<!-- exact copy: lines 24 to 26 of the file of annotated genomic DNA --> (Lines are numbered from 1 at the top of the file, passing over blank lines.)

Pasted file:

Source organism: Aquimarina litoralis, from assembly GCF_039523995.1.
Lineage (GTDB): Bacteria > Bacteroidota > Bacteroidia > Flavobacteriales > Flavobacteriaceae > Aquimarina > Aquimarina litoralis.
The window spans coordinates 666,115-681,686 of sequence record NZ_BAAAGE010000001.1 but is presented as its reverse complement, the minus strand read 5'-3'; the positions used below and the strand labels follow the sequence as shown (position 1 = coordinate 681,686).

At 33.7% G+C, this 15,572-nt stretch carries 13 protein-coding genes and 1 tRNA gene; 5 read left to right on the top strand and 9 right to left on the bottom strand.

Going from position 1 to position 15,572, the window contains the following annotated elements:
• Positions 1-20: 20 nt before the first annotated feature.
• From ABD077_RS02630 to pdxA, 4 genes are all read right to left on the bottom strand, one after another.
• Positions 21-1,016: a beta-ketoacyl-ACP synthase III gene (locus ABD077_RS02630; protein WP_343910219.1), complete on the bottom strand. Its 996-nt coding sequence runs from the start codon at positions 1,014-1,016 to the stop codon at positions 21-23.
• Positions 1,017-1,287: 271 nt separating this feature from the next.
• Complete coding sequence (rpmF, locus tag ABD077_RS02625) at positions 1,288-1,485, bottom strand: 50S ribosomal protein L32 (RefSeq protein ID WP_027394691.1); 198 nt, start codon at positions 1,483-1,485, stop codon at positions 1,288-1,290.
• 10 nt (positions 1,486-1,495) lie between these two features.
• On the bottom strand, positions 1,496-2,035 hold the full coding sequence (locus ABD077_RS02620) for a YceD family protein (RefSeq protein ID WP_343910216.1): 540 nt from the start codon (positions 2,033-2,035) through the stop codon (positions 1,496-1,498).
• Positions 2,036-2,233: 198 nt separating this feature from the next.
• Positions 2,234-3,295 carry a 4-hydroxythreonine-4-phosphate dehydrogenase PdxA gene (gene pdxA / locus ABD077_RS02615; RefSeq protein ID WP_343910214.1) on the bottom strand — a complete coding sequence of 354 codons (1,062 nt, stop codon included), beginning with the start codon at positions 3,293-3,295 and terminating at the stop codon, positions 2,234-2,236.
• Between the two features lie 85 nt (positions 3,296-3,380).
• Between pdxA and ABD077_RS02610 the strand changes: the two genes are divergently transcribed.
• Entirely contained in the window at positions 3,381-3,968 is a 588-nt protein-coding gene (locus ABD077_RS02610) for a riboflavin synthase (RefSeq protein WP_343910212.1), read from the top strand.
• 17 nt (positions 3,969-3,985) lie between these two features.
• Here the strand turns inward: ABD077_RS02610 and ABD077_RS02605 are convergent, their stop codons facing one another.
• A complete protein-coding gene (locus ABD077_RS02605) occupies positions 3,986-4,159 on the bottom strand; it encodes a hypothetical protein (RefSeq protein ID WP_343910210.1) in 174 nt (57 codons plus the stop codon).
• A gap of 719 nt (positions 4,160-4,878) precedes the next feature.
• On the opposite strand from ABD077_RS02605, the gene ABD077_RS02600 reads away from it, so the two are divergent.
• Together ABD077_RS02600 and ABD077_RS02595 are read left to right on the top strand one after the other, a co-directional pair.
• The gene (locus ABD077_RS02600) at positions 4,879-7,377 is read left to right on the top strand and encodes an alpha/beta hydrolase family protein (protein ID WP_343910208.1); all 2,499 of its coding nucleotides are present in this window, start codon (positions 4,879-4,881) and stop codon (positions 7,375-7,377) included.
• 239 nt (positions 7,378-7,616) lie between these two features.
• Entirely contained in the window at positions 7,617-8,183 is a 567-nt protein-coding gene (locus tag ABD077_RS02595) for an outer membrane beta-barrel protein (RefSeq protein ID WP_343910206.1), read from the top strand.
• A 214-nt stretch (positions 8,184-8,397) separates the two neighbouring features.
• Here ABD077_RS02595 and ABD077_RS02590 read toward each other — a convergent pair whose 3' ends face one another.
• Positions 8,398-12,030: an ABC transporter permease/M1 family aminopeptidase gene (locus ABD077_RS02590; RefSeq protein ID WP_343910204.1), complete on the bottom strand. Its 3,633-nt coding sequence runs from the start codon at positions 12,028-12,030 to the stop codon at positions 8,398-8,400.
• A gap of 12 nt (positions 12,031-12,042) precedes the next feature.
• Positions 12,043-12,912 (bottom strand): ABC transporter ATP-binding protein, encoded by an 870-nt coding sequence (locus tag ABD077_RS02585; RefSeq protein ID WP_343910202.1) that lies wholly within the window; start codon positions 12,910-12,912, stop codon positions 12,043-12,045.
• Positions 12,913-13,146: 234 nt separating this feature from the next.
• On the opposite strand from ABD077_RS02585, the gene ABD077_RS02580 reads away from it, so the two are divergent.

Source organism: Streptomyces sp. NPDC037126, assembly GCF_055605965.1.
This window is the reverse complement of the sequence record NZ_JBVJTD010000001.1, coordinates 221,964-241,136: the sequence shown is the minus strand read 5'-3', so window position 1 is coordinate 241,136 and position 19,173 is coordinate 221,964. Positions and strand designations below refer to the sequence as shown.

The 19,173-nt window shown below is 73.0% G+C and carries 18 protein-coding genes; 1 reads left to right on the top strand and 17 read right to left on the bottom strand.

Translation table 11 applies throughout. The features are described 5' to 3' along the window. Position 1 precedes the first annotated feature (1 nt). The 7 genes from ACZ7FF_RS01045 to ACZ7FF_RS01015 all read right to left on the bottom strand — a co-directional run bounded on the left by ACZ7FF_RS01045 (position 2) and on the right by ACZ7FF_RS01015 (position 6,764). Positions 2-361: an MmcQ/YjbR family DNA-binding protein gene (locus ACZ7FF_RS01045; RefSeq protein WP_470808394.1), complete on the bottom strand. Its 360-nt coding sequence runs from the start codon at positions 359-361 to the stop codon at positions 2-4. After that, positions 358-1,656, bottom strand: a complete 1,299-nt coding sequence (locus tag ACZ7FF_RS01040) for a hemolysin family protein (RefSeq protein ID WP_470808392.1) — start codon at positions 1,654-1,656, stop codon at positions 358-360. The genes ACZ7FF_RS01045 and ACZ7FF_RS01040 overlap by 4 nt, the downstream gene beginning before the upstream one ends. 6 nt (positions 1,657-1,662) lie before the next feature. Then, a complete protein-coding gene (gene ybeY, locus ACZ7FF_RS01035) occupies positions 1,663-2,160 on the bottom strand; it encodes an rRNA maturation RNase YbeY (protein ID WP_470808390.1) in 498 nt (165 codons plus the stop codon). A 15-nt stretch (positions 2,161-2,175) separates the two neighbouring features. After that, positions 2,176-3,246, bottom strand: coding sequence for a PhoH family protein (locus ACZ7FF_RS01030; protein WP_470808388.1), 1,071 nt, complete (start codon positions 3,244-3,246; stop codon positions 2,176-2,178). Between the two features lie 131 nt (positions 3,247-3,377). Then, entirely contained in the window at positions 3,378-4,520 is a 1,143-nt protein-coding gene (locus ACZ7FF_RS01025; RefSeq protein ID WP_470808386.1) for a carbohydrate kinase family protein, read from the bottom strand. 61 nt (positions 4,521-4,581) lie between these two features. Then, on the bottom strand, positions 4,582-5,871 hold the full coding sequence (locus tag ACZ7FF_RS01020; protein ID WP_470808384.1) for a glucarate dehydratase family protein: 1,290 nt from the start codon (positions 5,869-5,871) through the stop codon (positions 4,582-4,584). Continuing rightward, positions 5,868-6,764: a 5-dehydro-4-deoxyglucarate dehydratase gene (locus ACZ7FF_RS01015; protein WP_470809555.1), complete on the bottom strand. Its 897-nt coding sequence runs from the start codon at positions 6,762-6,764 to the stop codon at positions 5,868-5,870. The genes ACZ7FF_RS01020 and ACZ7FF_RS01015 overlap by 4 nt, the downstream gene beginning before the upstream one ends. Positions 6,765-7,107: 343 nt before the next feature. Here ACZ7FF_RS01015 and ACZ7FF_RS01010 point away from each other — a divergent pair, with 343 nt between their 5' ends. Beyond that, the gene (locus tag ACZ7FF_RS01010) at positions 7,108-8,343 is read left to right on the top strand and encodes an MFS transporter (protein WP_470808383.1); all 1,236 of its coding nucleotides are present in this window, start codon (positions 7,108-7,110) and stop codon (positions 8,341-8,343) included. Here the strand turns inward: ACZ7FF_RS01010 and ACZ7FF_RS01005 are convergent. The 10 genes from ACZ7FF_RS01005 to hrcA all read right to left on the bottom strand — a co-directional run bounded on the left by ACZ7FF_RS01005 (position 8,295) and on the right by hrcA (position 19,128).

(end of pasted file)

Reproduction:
• The gene (locus ABD077_RS02600) at positions 4,879-7,377 is read left to right on the top strand and encodes an alpha/beta hydrolase family protein (protein ID WP_343910208.1); all 2,499 of its coding nucleotides are present in this window, start codon (positions 4,879-4,881) and stop codon (positions 7,375-7,377) included.
• 239 nt (positions 7,378-7,616) lie between these two features.
• Entirely contained in the window at positions 7,617-8,183 is a 567-nt protein-coding gene (locus tag ABD077_RS02595) for an outer membrane beta-barrel protein (RefSeq protein ID WP_343910206.1), read from the top strand.